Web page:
Mejjha: 3 definitions

Introduction

Introduction:

Mejjha means something in Buddhism, Pali. If you want to know the exact meaning, history, etymology or English translation of this term then check out the descriptions on this page. Add your comment or reference to a book if you want to contribute to this summary article.

In Buddhism

Theravada (major branch of Buddhism)

Source: Pali Kanon: Pali Proper Names

A king and his country. The sixteen thousand brahmins who had enjoyed the patronage of Mandavya (q.v.), after they had lost caste through having eaten the leavings of Matanga, went to live in Meghiyarattha, and Matanga himself proceeded thither that he might humble their pride. The brahmins saw him and reported to the king that Matanga was a juggler and a mountebank. The king, therefore, sent messengers to seize him. They found him sitting on a bench eating, and, approaching him from behind, struck him dead with their swords. The gods were enraged, and pouring down hot ashes on the kingdom utterly destroyed it (J.iv.388f; MA.ii.613ff). The country became a wilderness known as Mejjharanna (E.g., M.i.378; J.v.114, 267; Mil.130).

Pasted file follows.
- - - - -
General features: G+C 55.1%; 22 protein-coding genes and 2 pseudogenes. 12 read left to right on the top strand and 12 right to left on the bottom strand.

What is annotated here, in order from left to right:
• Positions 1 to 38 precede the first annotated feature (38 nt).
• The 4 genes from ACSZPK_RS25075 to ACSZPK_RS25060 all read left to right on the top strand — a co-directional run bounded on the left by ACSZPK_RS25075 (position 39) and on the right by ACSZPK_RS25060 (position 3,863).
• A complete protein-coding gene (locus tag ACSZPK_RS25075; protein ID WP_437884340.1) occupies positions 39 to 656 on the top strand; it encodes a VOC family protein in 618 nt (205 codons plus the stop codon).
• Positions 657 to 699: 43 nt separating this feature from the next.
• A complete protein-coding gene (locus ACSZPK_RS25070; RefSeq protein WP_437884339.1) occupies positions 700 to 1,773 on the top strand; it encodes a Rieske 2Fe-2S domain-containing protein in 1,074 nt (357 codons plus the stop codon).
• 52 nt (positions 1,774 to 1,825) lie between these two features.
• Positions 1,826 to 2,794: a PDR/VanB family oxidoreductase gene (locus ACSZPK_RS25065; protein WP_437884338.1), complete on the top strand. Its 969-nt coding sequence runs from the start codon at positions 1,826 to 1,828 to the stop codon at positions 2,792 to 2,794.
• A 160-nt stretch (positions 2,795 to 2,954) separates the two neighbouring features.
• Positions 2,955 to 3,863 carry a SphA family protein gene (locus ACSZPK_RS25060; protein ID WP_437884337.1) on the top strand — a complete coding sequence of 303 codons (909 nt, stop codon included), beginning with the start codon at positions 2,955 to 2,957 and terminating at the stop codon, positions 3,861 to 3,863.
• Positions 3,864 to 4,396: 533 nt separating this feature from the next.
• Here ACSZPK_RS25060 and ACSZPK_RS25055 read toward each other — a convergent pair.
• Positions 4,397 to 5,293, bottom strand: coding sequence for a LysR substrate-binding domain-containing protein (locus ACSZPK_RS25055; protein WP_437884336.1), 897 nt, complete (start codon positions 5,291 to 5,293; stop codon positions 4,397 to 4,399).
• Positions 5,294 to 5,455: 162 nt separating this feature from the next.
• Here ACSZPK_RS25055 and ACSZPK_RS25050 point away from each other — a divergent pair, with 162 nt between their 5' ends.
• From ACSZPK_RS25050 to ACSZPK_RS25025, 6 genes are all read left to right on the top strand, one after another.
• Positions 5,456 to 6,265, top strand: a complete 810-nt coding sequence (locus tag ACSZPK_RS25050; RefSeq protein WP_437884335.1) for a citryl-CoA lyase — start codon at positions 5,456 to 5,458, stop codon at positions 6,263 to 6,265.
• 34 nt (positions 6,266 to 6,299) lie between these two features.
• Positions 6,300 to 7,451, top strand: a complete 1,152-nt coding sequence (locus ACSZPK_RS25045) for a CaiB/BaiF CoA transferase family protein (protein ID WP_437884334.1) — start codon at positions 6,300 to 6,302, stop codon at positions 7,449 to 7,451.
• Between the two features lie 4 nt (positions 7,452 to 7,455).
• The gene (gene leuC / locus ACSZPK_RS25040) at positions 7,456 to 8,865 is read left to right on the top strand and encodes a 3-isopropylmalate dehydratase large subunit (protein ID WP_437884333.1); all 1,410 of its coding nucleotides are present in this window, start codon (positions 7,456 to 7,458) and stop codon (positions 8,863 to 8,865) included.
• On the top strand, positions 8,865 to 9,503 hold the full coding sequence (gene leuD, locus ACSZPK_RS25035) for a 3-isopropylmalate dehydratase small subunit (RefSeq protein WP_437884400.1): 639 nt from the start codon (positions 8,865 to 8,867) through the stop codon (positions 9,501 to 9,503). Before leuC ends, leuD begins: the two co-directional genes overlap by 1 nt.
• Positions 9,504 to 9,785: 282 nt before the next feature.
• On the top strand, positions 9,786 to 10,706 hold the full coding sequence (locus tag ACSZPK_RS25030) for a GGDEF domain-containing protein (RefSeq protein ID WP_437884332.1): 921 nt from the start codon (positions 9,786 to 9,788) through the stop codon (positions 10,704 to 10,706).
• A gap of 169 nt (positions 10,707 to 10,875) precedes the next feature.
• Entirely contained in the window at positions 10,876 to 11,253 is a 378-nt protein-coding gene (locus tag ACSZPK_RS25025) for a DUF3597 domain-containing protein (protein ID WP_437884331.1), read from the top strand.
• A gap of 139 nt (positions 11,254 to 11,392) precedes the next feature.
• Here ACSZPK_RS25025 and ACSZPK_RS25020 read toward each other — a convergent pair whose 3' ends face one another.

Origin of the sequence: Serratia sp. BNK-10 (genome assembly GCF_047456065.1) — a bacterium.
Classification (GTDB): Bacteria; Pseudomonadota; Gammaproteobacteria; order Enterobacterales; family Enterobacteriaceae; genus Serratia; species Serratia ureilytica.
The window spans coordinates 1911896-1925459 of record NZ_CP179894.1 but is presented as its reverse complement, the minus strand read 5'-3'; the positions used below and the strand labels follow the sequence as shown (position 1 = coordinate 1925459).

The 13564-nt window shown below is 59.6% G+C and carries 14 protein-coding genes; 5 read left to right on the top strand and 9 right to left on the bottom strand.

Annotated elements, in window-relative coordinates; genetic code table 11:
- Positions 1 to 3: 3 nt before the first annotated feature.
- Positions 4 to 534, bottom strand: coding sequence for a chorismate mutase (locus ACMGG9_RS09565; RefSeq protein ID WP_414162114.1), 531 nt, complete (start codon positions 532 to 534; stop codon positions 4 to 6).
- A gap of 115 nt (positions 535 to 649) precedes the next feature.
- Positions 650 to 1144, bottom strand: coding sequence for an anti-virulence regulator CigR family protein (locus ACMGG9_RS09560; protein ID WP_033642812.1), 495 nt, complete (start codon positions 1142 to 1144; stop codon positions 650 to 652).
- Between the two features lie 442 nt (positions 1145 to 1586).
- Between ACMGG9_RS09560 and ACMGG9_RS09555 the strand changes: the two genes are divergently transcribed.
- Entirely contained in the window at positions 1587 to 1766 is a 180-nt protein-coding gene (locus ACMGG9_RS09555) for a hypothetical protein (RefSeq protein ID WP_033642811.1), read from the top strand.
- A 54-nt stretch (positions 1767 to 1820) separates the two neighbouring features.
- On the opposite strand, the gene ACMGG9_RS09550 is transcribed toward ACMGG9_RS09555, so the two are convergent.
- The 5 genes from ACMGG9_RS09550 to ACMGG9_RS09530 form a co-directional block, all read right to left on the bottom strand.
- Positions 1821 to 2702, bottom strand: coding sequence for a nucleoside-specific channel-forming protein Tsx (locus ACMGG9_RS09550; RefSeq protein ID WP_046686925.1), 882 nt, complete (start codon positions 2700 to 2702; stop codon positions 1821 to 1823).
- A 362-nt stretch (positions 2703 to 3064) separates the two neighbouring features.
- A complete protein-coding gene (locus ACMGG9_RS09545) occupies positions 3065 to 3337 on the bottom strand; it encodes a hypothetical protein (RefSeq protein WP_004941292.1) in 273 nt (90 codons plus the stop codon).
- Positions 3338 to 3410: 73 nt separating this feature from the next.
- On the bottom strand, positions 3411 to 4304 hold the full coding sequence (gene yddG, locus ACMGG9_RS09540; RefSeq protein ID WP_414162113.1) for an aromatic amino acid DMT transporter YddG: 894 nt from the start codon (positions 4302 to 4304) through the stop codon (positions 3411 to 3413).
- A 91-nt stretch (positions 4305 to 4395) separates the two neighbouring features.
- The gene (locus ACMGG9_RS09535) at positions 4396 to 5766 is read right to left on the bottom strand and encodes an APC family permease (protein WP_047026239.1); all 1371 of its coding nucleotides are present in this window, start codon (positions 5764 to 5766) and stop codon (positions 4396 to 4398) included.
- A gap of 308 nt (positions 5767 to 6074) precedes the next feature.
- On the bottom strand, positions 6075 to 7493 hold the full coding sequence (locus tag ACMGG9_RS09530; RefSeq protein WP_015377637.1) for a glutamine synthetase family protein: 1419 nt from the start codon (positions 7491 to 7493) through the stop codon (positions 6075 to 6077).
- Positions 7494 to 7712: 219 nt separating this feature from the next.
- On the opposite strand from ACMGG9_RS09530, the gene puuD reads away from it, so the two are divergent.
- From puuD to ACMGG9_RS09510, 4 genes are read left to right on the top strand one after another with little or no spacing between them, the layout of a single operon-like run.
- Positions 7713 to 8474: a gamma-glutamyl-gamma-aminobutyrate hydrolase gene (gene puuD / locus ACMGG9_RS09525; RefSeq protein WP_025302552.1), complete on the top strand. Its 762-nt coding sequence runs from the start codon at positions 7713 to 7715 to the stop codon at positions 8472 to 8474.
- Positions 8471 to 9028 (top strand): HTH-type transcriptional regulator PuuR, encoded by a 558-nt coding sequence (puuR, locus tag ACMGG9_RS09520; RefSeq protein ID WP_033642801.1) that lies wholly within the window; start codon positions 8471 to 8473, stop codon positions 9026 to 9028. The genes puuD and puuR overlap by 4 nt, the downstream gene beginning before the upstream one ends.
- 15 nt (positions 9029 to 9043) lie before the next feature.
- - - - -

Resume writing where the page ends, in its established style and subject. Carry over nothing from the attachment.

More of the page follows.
The scene of the Vighasa Jataka is said to have been in Mejjharanna (J.iii.310). The wilderness was also known as Matangaranna, being connected with Matanga. MA.ii.615.

context information

Theravāda is a major branch of Buddhism having the the Pali canon (tipitaka) as their canonical literature, which includes the vinaya-pitaka (monastic rules), the sutta-pitaka (Buddhist sermons) and the abhidhamma-pitaka (philosophy and psychology).

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Languages of India and abroad

Pali-English dictionary

Source: BuddhaSasana: Concise Pali-English Dictionary

mejjha : (adj.) pure.

Source: Sutta: The Pali Text Society's Pali-English Dictionary

Mejjha, (adj. -nt.) (*medhya; fr. medha) 1. (adj.) (to medha1) fit for sacrifice, pure; neg. a° impure Sdhp. 363. 2. (nt.) (to medha2 & medhāvin) in dum° foolishness Pug. 21=Dhs. 390 (explained at DhsA. 254 by “yaṃ ... citta-santānaṃ mejjhaṃ bhaveyya suci-vodānaṃ taṃ duṭṭhaṃ mejjhaṃ iminā ti dummejjhaṃ”). (Page 540)

Pali book cover
context information

Pali is the language of the Tipiṭaka, which is the sacred canon of Theravāda Buddhism and contains much of the Buddha’s speech. Closeley related to Sanskrit, both languages are used interchangeably between religions.

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